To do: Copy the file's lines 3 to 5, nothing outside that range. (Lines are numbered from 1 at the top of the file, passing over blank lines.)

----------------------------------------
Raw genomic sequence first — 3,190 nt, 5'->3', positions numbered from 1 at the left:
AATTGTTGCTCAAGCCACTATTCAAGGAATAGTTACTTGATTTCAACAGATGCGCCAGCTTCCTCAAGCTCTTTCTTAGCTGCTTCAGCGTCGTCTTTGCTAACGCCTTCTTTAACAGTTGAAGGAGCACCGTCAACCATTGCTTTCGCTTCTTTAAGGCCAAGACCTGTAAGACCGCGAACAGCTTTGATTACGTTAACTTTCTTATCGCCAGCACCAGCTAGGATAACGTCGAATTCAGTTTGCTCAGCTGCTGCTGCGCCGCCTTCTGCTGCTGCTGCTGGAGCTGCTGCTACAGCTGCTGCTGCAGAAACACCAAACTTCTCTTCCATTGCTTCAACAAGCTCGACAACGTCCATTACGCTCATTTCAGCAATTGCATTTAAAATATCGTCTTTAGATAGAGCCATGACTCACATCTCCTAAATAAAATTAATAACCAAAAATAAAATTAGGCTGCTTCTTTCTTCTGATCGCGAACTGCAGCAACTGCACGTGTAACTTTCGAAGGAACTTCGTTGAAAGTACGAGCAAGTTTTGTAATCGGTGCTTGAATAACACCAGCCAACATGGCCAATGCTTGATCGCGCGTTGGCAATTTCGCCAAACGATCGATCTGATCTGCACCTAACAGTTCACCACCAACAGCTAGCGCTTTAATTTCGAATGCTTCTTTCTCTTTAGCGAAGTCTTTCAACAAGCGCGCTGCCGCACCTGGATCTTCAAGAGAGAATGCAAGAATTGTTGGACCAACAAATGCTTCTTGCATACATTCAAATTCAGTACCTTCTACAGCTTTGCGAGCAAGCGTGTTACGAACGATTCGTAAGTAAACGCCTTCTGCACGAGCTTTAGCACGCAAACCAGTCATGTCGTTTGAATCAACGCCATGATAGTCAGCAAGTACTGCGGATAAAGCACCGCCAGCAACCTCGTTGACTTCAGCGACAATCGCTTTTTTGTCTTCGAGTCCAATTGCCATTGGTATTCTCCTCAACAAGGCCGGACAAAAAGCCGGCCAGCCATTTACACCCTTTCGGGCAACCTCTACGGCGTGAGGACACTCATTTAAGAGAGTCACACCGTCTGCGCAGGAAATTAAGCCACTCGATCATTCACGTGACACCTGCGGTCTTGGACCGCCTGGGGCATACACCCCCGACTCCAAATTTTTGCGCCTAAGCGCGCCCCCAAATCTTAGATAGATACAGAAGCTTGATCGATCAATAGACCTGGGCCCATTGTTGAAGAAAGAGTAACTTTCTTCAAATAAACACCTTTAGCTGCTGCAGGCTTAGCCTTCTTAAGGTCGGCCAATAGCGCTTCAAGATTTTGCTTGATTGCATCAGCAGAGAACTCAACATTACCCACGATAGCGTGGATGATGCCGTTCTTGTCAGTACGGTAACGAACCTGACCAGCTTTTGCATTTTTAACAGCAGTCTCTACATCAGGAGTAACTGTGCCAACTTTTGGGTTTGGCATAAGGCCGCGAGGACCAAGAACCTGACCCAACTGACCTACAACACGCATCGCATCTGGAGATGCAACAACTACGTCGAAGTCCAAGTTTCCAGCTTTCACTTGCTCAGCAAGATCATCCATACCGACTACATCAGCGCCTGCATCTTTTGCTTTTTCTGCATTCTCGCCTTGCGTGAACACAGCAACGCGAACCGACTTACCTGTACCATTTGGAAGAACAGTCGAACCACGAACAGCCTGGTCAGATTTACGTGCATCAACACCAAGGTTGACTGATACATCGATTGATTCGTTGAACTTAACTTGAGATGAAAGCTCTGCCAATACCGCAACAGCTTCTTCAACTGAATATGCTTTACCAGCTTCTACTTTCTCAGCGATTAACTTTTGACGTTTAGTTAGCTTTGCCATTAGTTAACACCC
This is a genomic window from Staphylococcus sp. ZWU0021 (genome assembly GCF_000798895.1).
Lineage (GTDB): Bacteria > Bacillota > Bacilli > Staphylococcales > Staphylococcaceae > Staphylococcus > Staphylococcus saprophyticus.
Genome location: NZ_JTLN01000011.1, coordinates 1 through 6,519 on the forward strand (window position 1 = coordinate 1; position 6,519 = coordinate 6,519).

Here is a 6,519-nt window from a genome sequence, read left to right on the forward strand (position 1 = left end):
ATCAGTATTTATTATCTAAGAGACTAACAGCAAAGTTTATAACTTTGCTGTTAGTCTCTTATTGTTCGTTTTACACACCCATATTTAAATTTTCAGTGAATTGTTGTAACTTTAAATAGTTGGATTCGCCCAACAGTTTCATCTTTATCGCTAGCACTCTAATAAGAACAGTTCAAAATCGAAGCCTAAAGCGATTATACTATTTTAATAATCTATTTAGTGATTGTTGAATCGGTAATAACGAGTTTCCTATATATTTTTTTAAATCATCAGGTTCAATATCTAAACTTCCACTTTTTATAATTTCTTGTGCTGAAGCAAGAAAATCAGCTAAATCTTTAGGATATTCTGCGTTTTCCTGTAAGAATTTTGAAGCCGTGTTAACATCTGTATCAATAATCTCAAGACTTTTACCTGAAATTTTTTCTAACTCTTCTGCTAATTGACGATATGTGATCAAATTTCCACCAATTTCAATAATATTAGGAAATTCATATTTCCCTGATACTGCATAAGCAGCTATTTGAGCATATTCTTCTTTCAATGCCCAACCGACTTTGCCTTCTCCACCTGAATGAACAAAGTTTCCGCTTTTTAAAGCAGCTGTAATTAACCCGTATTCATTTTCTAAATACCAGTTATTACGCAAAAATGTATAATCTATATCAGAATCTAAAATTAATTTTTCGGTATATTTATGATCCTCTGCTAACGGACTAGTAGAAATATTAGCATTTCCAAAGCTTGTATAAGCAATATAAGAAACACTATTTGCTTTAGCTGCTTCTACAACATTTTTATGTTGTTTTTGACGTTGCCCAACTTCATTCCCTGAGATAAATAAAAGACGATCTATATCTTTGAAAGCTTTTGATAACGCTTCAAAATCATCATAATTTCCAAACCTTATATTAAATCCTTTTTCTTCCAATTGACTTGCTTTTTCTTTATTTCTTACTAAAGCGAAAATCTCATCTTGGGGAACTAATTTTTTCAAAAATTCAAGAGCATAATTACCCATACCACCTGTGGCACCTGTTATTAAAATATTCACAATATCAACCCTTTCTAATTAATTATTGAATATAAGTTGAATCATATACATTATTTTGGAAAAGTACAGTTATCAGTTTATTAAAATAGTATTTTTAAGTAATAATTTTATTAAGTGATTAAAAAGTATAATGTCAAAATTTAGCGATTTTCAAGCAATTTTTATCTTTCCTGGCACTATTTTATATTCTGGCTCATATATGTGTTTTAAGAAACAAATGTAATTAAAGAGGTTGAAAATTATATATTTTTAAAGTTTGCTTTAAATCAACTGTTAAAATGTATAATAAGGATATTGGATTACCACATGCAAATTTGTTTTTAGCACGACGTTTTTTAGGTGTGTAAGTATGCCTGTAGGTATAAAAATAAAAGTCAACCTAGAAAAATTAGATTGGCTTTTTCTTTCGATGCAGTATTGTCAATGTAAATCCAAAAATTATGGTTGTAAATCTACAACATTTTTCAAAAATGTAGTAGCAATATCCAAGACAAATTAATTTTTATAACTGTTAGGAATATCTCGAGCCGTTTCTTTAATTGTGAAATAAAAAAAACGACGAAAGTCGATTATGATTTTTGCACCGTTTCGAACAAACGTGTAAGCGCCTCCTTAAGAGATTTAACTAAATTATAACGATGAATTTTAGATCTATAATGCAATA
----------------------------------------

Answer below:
This is a genomic window from Staphylococcus sp. ZWU0021 (genome assembly GCF_000798895.1).
Lineage (GTDB): Bacteria > Bacillota > Bacilli > Staphylococcales > Staphylococcaceae > Staphylococcus > Staphylococcus saprophyticus.
Genome location: NZ_JTLN01000011.1, coordinates 1 through 6,519 on the forward strand (window position 1 = coordinate 1; position 6,519 = coordinate 6,519).